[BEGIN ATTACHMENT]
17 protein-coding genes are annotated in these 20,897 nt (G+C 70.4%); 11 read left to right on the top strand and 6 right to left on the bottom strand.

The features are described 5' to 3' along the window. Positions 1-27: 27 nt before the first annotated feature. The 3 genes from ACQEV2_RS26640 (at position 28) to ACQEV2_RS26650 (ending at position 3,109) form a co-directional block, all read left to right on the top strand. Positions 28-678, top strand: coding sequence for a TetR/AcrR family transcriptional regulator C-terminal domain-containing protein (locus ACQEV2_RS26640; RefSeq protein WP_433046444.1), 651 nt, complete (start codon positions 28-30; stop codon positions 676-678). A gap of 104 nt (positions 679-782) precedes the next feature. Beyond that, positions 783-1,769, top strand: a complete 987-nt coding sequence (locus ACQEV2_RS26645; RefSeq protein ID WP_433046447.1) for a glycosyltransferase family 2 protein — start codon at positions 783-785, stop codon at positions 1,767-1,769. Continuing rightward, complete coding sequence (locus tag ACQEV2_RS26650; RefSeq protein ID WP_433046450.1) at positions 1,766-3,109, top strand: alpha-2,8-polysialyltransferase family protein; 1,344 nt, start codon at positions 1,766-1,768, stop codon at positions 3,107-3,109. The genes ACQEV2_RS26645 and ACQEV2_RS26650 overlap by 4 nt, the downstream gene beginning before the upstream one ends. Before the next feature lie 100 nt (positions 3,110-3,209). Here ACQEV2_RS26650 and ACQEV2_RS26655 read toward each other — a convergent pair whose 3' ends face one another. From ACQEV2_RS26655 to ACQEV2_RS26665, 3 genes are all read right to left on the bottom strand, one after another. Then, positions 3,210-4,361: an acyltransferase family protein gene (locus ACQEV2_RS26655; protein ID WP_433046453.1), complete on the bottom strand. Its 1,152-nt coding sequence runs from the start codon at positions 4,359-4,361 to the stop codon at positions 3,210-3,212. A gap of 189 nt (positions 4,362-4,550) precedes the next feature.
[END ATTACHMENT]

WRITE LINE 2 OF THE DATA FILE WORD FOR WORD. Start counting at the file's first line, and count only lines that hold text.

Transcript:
The features are described 5' to 3' along the window. Positions 1-27: 27 nt before the first annotated feature. The 3 genes from ACQEV2_RS26640 (at position 28) to ACQEV2_RS26650 (ending at position 3,109) form a co-directional block, all read left to right on the top strand. Positions 28-678, top strand: coding sequence for a TetR/AcrR family transcriptional regulator C-terminal domain-containing protein (locus ACQEV2_RS26640; RefSeq protein WP_433046444.1), 651 nt, complete (start codon positions 28-30; stop codon positions 676-678). A gap of 104 nt (positions 679-782) precedes the next feature. Beyond that, positions 783-1,769, top strand: a complete 987-nt coding sequence (locus ACQEV2_RS26645; RefSeq protein ID WP_433046447.1) for a glycosyltransferase family 2 protein — start codon at positions 783-785, stop codon at positions 1,767-1,769. Continuing rightward, complete coding sequence (locus tag ACQEV2_RS26650; RefSeq protein ID WP_433046450.1) at positions 1,766-3,109, top strand: alpha-2,8-polysialyltransferase family protein; 1,344 nt, start codon at positions 1,766-1,768, stop codon at positions 3,107-3,109. The genes ACQEV2_RS26645 and ACQEV2_RS26650 overlap by 4 nt, the downstream gene beginning before the upstream one ends. Before the next feature lie 100 nt (positions 3,110-3,209). Here ACQEV2_RS26650 and ACQEV2_RS26655 read toward each other — a convergent pair whose 3' ends face one another. From ACQEV2_RS26655 to ACQEV2_RS26665, 3 genes are all read right to left on the bottom strand, one after another. Then, positions 3,210-4,361: an acyltransferase family protein gene (locus ACQEV2_RS26655; protein ID WP_433046453.1), complete on the bottom strand. Its 1,152-nt coding sequence runs from the start codon at positions 4,359-4,361 to the stop codon at positions 3,210-3,212. A gap of 189 nt (positions 4,362-4,550) precedes the next feature.